State Bank of India (SBI) chairman has called for a change in non-performing assets' (NPAs) norms, and reiterated the need for ending the practice of banks keeping reserves with the Reserve Bank of India (RBI).
"There is a need to change the norms relating to NPAs. We should not see a ghost in everything," said Pratip Chaudhuri.
"For instance, a company has taken a two-year loan to install a machinery. If it fails to repay in two years, just because the repayment has been stretched beyond its original schedule, we should not consider it as an NPA. Nowhere in the world such a yardstick is applied. We need to see if the machinery equipment is sound and capable of generating good output." The bank chief made these comments to reporters on the sidelines of a banking seminar organised by the Federation of Indian Chambers of Commerce and Industry.
The country's largest commercial bank saw a surge in bad loans in the first three months of this financial year. The bank added close to Rs 7,500 crore of bad loans on a gross basis during the quarter, prompting investors to sell its shares. Its gross NPA ratio was at 4.99 per cent, while net NPA ratio was at 2.22 per cent at the end of June 2012.
Chaudhuri also said concerns over SBI's credit quality was "largely overplayed" and the bank will see an improvement in the health of its assets from the July-September quarter. "Our quarterly profit was more than most public sector enterprises' but our stock got a huge battering because of our NPA. We have done an analysis of the situation. NPAs are largely in the mid-corporate and SME sectors. But with a little consideration, a little understanding and stretching the repayment period, most of these accounts can be upgraded," Chaudhuri said.
The chairman of the banking behemoth said there would soon be an improvement in the NPA numbers. "We accept the reality, but still, I think, NPA concerns are largely overplayed. In the next two to three quarters, our NPA management will be much better. Current trends do not indicate any increase in our NPAs. In fact, there could be a contraction in our NPAs in this quarter," he added.
The bank has asked some of its borrowers to sell non-core assets to improve cash flow. If a company is short of capital, SBI is ensuring that the firm takes steps to strengthen its capital base. "If the company is asset-rich but cash-poor, we are positioning more loans to them," said Chaudhuri.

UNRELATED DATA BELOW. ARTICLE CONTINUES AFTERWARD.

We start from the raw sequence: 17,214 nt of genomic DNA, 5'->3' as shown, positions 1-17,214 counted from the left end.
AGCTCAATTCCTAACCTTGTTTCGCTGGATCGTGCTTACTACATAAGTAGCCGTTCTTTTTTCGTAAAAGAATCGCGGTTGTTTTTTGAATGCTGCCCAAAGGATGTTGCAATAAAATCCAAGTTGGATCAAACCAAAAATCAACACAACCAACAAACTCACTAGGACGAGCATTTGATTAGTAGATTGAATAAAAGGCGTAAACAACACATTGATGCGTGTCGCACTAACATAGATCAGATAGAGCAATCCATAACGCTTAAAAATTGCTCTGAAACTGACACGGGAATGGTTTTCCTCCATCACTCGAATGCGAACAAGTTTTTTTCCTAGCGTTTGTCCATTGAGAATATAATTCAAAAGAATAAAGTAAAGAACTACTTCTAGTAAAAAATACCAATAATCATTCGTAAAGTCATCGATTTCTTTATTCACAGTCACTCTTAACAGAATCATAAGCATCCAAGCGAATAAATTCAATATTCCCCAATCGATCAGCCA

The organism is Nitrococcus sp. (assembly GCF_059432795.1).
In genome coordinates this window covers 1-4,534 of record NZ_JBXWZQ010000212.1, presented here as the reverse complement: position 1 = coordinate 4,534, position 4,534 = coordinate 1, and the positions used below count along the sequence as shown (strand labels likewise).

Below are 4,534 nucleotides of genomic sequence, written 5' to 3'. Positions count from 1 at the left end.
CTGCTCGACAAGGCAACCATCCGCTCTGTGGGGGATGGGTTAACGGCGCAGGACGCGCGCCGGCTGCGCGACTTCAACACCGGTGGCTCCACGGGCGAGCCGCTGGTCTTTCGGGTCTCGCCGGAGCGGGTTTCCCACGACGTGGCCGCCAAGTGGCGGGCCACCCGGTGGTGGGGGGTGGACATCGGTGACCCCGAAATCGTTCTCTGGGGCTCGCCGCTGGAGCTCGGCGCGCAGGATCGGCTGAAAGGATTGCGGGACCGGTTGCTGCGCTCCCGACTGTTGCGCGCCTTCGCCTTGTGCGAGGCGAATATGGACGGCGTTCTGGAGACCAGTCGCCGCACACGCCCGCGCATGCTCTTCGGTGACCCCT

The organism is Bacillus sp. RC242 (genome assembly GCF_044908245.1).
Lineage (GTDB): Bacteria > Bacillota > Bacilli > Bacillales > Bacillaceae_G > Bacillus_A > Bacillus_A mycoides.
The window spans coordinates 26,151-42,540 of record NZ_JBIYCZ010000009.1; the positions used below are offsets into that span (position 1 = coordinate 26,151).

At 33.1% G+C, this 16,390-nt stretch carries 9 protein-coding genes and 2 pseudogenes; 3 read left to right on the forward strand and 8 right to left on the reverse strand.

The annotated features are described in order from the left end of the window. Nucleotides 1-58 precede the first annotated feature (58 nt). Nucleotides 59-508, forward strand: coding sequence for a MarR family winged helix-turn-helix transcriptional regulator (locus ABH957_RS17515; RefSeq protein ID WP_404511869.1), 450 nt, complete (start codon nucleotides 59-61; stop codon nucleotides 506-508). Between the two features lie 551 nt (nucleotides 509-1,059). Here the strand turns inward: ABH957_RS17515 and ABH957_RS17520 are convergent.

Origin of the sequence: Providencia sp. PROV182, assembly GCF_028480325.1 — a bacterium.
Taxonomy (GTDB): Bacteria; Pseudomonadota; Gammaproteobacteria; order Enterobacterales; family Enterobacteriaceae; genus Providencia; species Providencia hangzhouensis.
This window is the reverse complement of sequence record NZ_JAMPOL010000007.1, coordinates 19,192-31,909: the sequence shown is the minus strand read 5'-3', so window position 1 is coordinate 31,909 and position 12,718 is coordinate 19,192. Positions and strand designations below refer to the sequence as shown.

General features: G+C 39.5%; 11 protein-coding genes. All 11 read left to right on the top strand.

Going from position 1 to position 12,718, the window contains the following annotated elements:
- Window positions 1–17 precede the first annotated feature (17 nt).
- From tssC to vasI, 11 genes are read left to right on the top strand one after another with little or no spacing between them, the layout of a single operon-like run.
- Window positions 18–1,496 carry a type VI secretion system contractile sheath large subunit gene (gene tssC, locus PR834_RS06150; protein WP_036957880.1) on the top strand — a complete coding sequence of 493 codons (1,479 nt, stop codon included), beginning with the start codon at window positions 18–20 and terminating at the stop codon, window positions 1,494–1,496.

SBI has also appointed 20 senior executives from various public sector enterprises to review the technical aspects of industrial projects before sanctioning fresh loans against them.
No need for CRR
Chaudhuri said RBI must phase out cash reserve ratio (CRR) as it is increasing banks' cost of funds and preventing lenders from reducing interest rates to revive the slow economic growth. He said the statutory liquidity ratio (SLR) was adequate to ensure solvency and liquidity reserve of banks.
"There are compelling reasons to have a re-look at the CRR. As the RBI does not pay interest on CRR, this acts as a tax on the banking system, placing banks at a competitive disadvantage vis-a-vis NBFCs and mutual funds. As a result, resources are being transferred from the tightly regulated banking sector to the more lightly regulated financial institutions," Chaudhuri said.
CRR, which is at 4.75 per cent, is the portion of net demand and time liabilities that banks have to keep with RBI.
The lenders do not earn any interest on this reserve.
"The rationale for a CRR, strong though it was at one time, has, however, lost much of its validity.... Additional pre-emption towards CRR is largely superfluous. The original logic of the CRR has been diluted over time and no longer applies," he said. If CRR is not abolished, he said, RBI must pay an interest on these funds.
Also, CRR must be made mandatory for insurance companies and debt mutual funds to ensure a level playing field. "RBI needs to consider paying interest on the impounded funds at a rate corresponding at least to the savings bank rate if not the repo rate or the reverse repo rate. Our contention is that CRR be phased out as this would allow banks to lower lending rates, helping industry."
Around Rs 3 lakh crore bank funds are parked as CRR, more than the aggregate loans of large lenders such as ICICI Bank and Punjab National Bank, Chaudhuri added.